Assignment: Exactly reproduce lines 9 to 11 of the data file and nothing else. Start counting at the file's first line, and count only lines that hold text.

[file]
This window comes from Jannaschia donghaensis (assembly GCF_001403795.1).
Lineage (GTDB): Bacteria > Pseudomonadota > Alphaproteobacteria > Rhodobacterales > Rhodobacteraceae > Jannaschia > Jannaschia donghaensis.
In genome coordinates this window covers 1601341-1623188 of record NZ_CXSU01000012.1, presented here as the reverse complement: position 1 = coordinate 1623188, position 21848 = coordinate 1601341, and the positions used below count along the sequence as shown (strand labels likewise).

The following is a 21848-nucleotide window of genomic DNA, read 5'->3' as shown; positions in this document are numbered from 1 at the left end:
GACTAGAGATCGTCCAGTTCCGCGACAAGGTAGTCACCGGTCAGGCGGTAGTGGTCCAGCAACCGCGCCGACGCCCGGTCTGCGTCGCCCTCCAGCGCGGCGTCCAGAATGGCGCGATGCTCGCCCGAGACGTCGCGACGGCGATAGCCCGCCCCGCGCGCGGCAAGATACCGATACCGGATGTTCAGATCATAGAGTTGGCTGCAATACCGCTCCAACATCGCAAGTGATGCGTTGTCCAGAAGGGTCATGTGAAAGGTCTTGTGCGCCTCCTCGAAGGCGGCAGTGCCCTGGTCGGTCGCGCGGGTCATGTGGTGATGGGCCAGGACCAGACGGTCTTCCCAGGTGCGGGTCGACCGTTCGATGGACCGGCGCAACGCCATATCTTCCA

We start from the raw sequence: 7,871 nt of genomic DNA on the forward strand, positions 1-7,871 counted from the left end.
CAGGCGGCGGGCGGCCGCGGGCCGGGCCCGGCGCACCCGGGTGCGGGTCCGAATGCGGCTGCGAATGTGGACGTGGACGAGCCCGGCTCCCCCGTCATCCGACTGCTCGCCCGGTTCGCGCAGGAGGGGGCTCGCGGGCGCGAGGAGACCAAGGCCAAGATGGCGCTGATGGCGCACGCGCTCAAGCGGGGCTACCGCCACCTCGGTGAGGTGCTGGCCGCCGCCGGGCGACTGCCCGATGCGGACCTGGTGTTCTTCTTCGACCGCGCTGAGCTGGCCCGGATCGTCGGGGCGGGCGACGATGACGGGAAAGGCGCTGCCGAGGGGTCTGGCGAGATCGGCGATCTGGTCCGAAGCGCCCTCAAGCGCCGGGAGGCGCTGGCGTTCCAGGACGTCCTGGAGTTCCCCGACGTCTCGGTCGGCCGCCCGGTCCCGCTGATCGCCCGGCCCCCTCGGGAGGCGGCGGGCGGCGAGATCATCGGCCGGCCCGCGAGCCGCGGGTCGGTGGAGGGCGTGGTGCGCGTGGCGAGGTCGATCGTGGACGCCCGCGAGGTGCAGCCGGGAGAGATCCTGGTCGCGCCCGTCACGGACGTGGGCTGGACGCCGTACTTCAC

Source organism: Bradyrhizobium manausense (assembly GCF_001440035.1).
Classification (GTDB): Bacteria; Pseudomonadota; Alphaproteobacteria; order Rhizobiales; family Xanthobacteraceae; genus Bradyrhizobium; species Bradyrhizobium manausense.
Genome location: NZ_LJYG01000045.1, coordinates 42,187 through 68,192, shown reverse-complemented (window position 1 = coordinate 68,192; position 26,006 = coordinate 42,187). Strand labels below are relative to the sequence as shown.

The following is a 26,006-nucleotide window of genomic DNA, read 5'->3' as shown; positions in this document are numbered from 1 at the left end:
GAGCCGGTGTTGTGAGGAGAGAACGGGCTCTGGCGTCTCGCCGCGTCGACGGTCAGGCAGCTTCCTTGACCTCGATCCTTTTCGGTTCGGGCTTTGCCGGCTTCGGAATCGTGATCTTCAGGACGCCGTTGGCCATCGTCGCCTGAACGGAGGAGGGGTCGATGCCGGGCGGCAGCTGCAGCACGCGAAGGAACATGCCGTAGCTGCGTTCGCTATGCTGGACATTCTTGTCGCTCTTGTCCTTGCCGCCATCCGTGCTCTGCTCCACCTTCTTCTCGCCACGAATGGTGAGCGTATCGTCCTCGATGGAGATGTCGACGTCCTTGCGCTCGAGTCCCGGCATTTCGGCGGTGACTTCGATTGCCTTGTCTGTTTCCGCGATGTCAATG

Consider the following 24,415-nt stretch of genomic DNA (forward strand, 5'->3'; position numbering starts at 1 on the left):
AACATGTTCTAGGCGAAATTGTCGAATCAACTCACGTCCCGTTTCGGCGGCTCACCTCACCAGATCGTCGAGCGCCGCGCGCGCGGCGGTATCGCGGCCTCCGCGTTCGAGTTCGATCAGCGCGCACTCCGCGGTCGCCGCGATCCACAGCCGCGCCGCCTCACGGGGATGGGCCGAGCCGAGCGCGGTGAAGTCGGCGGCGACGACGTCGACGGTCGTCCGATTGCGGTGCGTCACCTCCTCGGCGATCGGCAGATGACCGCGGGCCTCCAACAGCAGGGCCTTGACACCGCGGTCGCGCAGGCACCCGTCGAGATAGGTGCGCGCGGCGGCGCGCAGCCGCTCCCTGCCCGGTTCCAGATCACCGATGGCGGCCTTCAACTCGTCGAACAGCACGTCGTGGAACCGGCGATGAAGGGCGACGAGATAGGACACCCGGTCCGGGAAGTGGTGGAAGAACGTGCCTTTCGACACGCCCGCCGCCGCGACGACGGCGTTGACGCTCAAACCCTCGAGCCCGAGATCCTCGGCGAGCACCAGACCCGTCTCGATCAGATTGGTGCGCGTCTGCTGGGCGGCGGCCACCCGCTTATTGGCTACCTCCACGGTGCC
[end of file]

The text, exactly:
Classification (GTDB): Bacteria; Pseudomonadota; Alphaproteobacteria; order Rhizobiales; family Xanthobacteraceae; genus Bradyrhizobium; species Bradyrhizobium manausense.
Genome location: NZ_LJYG01000045.1, coordinates 42,187 through 68,192, shown reverse-complemented (window position 1 = coordinate 68,192; position 26,006 = coordinate 42,187). Strand labels below are relative to the sequence as shown.

The following is a 26,006-nucleotide window of genomic DNA, read 5'->3' as shown; positions in this document are numbered from 1 at the left end: